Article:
(TMU) — In 1973, Jim and Margaret Hogan purchased their own piece of rural Burlington County, New Jersey. For $9,000, the couple secured themselves 1.5 acres of what was once part of Brotherton, the only reservation for Native Americans the state has ever had.
Jim Hogan, who is now an 84 year-old father of five and grandfather of seven, said:
“We didn’t know that when we bought it. A family from Pennsylvania sold it to us. It was all commercially zoned and we thought this area, on a major highway, would be the next Cherry Hill.”
It turns out the Hogans were wrong. Jim, who is now retired from his career as a construction-equipment salesman, told the Philadelphia Inquirer that the area is still quite rural. In fact, his own property was never developed, save for a small farmstand he built and used briefly.
“We tried to sell this land on and off, and after the last sale fell through in 2017, we decided to donate it to the Indians for a dollar,” Jim said. He added, “The history of the United States and the Indians is not too good, and we wanted to do something for them.”
So on September 4, 2018, the Hogans conveyed the deed to their property to the Brotherton Indian Reservation organization.
Brotherton was once home to about 200 Leni-Lenape—or Delaware—people. Over time, the reservation’s population dwindled until, in 1802, the state of New Jersey began to sell pieces of it to private buyers while residents migrated to other indigenous communities.
Joseph Littlefeather, who was recently elected chief of the Sandhill Lenape Cherokee Tribe, said:
“I want to thank him for doing this. We want to put a farm stand on the land, and eventually open an office there, so people who live down there don’t have to travel so far.”
However, Joseph Barton, mayor of Tabernacle—the small town within which the land in question sits—said he wasn’t aware that the deed had been transferred:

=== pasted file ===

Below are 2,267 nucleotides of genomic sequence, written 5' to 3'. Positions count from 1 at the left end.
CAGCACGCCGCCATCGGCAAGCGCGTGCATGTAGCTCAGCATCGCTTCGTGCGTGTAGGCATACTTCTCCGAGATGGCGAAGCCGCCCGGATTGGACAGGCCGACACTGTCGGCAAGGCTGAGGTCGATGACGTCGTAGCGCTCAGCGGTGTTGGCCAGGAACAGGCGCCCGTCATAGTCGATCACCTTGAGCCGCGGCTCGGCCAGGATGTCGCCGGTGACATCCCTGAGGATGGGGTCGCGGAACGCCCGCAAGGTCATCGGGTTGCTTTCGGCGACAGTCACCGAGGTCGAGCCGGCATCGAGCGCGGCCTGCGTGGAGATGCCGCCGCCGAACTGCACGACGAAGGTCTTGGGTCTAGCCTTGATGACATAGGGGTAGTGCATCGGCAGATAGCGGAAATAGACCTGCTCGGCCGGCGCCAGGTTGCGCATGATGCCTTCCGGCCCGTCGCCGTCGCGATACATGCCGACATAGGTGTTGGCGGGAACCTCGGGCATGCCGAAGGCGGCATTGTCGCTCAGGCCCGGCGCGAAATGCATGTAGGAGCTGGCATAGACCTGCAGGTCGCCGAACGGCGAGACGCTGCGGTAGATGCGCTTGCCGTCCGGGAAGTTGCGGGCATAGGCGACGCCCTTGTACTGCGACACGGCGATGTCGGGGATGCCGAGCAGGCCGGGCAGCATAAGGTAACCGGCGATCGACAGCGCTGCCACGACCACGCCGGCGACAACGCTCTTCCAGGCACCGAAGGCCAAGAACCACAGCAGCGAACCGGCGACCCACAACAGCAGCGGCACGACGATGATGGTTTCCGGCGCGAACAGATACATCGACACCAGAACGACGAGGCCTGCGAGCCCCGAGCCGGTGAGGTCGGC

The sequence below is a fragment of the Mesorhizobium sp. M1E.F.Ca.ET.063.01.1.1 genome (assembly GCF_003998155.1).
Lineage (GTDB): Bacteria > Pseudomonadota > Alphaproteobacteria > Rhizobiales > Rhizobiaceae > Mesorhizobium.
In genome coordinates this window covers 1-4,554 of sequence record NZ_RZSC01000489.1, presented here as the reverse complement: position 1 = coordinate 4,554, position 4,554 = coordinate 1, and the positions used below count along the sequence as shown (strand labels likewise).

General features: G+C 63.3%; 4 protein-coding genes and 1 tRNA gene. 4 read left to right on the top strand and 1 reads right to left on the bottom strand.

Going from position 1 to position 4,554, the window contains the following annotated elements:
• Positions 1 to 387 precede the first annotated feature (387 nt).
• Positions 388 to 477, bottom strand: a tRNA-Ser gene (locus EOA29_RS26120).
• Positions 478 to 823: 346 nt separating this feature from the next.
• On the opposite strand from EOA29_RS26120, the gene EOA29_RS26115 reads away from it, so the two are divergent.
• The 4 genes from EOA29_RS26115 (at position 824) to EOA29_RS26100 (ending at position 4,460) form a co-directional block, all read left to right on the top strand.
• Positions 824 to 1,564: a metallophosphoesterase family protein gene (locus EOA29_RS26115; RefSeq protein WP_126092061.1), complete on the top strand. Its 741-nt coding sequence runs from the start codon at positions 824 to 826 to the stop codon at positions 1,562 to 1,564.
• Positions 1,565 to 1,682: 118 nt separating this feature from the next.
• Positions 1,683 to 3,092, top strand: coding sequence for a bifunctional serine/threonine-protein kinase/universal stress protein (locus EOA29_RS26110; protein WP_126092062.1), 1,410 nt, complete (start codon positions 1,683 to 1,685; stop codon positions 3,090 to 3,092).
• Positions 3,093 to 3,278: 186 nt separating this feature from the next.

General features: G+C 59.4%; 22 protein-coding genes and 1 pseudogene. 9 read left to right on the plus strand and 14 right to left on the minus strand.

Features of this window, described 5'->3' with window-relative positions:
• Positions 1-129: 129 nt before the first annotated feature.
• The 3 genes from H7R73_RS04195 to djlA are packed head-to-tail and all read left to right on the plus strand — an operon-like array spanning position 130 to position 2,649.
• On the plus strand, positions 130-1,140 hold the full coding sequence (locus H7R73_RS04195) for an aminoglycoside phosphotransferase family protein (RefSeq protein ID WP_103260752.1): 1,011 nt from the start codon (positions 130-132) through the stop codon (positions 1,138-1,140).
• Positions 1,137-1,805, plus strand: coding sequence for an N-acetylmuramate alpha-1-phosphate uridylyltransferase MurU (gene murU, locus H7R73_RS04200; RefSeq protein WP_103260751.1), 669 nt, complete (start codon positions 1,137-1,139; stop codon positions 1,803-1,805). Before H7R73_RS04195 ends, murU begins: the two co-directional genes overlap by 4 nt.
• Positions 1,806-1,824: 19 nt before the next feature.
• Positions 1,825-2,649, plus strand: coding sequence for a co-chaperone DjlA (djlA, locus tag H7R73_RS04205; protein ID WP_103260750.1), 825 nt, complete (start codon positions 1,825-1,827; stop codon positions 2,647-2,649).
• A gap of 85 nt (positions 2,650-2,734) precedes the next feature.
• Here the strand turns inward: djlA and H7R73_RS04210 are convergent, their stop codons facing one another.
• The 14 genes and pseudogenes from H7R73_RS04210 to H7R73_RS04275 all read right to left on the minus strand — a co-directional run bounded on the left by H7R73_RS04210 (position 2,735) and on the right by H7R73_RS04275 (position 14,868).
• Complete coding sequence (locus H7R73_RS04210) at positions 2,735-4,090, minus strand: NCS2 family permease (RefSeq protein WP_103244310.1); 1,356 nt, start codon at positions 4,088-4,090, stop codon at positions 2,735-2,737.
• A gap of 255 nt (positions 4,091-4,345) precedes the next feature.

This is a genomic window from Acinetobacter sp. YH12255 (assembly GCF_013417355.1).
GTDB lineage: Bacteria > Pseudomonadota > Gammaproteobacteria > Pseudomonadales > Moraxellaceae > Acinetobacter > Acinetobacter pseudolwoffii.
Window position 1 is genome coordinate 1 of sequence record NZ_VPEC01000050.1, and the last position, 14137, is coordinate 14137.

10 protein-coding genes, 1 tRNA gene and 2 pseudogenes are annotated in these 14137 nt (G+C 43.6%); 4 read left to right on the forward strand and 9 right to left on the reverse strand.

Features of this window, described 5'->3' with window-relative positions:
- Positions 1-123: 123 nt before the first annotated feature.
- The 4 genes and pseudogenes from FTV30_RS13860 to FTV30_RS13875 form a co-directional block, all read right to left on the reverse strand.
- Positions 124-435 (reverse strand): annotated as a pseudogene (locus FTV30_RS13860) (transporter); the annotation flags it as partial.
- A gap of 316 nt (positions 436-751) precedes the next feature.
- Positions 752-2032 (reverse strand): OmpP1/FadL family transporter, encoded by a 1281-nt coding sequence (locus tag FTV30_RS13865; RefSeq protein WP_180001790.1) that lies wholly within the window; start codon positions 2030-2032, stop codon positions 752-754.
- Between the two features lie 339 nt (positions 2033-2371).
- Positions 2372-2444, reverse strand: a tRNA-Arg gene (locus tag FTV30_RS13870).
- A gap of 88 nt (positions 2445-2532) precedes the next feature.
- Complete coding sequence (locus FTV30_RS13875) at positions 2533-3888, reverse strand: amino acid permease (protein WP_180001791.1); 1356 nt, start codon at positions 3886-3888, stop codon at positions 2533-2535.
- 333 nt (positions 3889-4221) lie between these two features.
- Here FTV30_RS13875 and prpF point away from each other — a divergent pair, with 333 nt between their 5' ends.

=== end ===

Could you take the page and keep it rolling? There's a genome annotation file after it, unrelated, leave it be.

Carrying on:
“Unless the [new owners] have some sort of federal exemption, they would have to come before our zoning and planning board, as well as the Pinelands Commission, with any plan for building something there.”
The fact that there are no federally recognized Native American tribes in the state of New Jersey doesn’t stop the local indigenous population from organizing. “We don’t receive any money from the State of New Jersey and we don’t have anything to do with the Bureau of Indian Affairs,” Littlefeather said of the group of hundreds of descendants of a group often referred to as the Brotherton Indians.
“It still is the Brotherton Reservation,” Littlefeather said. “They sold property that wasn’t theirs to sell.”
Littlefeather and others aren’t looking to kick the non-native residents off of their former land. “We’re not going to go down there and throw everybody out of their houses,” he said. But if descendants of the Brotherton Indians are able to reestablish themselves on even a little bit of their native land, it would certainly be a step in the right direction.
And Jim Hogan agrees:
“I would love to see them be able to come back. The Indians were here before anybody else. They should be able to use this ground.”